“I call on the Saudi regime to stop the aggression and siege, otherwise the risks of continuing the aggression are great and the results will be severe for them,” Abdul-Malik al-Houthi said in a televised speech broadcast live from the capital Sana’a on Saturday evening.
He added that Yemeni forces will continue to develop their military hardware and will launch much harsher retaliatory attacks in case the Saudi-led assaults continue.
“Those who are seeking war and blockade and hoping to bring us to our knees are doing a useless job, and nothing but damage and harm awaits them,” Houthi pointed out.
“Aggressive Saudis must end blockade of Yemen. We understand the level of suffering that Yemeni people are enduring as a result of the blockade,” the Ansarullah chief highlighted, calling on the Yemeni nation to stay resilient in the face of oppressive Saudis.
Houthi then pointed to the ongoing mass protest movements in Lebanon and Iraq, advising nations in the Middle East region to resolve their issues vigilantly.
He asked the nations to exercise vigilance in the face of enemy ploys to gain a political and cultural foothold in their respective countries.
‘Yemenis won’t hesitate to respond to Israel folly’
Elsewhere in his remarks, Houthi stressed that the Yemeni people will not hesitate to deal a stinging blow to Israel in case the Tel Aviv regime commits the folly of attacking Yemen.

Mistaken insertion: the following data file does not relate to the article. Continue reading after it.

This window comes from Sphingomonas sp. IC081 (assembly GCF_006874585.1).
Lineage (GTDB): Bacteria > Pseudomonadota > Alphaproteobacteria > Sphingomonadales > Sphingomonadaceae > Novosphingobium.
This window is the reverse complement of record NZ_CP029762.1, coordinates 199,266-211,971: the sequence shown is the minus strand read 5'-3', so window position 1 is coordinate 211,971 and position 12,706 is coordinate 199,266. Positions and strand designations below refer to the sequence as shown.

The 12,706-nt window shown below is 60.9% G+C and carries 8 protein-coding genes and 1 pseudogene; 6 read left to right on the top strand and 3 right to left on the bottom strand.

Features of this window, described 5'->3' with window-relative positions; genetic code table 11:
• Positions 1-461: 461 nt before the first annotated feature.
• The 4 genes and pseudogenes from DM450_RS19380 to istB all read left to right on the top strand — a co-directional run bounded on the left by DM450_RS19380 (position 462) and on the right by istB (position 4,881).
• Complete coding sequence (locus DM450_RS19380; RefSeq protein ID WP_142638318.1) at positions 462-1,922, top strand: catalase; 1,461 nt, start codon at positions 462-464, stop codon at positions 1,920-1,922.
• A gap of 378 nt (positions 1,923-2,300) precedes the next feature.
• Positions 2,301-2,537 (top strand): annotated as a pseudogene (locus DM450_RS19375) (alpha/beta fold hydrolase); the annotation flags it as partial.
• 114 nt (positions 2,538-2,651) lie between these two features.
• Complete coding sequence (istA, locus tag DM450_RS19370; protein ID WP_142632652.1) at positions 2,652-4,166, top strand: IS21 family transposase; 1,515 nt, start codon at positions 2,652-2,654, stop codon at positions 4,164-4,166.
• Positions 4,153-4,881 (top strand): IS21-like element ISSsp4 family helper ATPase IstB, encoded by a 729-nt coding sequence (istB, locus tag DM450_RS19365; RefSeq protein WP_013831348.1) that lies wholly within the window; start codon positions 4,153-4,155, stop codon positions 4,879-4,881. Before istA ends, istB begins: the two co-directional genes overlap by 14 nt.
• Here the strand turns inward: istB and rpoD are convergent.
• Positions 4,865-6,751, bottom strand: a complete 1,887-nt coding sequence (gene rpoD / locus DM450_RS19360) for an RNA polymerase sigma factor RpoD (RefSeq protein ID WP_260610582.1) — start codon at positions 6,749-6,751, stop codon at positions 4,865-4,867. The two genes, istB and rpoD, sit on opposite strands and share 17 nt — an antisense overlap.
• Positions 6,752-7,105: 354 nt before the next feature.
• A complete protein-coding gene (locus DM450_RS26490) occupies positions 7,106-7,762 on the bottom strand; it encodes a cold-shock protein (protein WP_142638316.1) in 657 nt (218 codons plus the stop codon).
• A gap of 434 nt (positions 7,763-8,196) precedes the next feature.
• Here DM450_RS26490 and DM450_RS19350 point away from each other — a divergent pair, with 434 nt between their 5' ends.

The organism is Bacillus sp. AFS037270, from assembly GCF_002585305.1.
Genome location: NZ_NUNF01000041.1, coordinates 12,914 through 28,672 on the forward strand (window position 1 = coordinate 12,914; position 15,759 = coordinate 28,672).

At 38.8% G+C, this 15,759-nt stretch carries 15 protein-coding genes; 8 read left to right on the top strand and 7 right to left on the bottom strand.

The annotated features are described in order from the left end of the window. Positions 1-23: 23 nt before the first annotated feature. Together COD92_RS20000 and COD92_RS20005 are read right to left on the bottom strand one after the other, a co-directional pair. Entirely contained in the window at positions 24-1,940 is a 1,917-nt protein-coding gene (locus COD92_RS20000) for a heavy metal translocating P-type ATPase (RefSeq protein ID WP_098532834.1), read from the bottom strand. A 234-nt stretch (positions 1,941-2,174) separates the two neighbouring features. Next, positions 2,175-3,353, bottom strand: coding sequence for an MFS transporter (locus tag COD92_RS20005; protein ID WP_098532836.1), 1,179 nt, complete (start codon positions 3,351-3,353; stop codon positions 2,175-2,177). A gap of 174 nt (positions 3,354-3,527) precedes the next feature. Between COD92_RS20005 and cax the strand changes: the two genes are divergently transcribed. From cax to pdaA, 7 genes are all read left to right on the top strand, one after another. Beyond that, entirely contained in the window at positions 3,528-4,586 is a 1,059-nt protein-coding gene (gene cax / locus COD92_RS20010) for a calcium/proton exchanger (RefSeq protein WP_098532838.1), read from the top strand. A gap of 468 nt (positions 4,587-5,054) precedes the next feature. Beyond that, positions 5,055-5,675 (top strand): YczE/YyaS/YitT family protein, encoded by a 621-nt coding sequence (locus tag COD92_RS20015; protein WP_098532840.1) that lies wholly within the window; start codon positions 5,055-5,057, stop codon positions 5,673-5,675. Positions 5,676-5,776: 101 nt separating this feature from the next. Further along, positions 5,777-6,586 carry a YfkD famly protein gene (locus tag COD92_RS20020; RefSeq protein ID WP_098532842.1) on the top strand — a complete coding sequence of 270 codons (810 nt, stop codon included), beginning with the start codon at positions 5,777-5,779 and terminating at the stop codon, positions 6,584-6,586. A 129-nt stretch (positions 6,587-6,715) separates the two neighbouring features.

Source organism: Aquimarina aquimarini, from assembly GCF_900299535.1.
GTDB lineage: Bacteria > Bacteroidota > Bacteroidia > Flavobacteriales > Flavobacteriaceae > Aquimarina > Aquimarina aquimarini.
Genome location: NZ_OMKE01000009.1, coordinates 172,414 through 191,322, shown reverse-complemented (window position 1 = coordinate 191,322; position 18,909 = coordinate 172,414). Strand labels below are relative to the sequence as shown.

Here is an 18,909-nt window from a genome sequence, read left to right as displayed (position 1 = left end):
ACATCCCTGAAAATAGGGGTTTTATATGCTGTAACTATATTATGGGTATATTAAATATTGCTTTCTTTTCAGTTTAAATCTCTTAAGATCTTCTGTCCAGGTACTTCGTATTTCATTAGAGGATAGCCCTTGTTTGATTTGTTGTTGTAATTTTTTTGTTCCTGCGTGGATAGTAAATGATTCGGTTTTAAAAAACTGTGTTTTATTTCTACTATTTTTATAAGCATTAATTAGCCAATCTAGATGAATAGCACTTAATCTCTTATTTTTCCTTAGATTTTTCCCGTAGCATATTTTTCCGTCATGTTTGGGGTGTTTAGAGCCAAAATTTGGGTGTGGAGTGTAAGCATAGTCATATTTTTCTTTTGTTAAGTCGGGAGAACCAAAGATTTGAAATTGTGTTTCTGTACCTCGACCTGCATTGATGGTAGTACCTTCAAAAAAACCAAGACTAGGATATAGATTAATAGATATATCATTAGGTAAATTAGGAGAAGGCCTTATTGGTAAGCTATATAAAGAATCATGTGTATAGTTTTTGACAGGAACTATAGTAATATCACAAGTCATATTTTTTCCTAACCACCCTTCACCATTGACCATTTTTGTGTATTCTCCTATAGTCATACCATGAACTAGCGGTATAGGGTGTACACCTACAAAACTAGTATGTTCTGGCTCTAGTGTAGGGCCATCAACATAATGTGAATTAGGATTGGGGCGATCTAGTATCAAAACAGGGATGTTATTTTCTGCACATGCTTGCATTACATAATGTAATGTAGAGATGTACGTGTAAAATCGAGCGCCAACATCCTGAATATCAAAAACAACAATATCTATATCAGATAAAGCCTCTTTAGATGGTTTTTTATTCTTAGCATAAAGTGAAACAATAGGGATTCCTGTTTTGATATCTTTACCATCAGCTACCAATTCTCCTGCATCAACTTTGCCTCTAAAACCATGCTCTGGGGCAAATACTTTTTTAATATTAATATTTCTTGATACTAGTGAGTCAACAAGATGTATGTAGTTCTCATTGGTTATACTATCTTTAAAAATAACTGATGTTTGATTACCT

“Our people will not hesitate to declare jihad (holy war) against the Israeli enemy, and to launch the most severe strikes against sensitive targets in the occupied territories if the enemy engages in any folly against our people,” the Ansarullah leader said.
“We reaffirm our anti-Israel position and that the regime is an occupying one. This is a principled humanitarian, moral and religious commitment,” he said.
Houthi finally pointed to the theft of Yemen’s national resources by the Saudi-led coalition of aggression, saying more than 120 million barrels of crude oil have been looted in southern Yemeni areas occupied by Saudi Arabia and the United Arab Emirates.
Saudi Arabia and a number of its regional allies launched a devastating campaign against Yemen in March 2015, with the goal of bringing the government of former president Abd Rabbuh Mansur Hadi back to power and crushing Ansarullah.
The US-based Armed Conflict Location and Event Data Project (ACLED), a nonprofit conflict-research organization, estimates that the war has claimed more than 100,000 lives over the past four and a half years.
The war has also taken a heavy toll on the country’s infrastructure, destroying hospitals, schools, and factories. The UN says over 24 million Yemenis are in dire need of humanitarian aid, including 10 million suffering from extreme levels of hunger.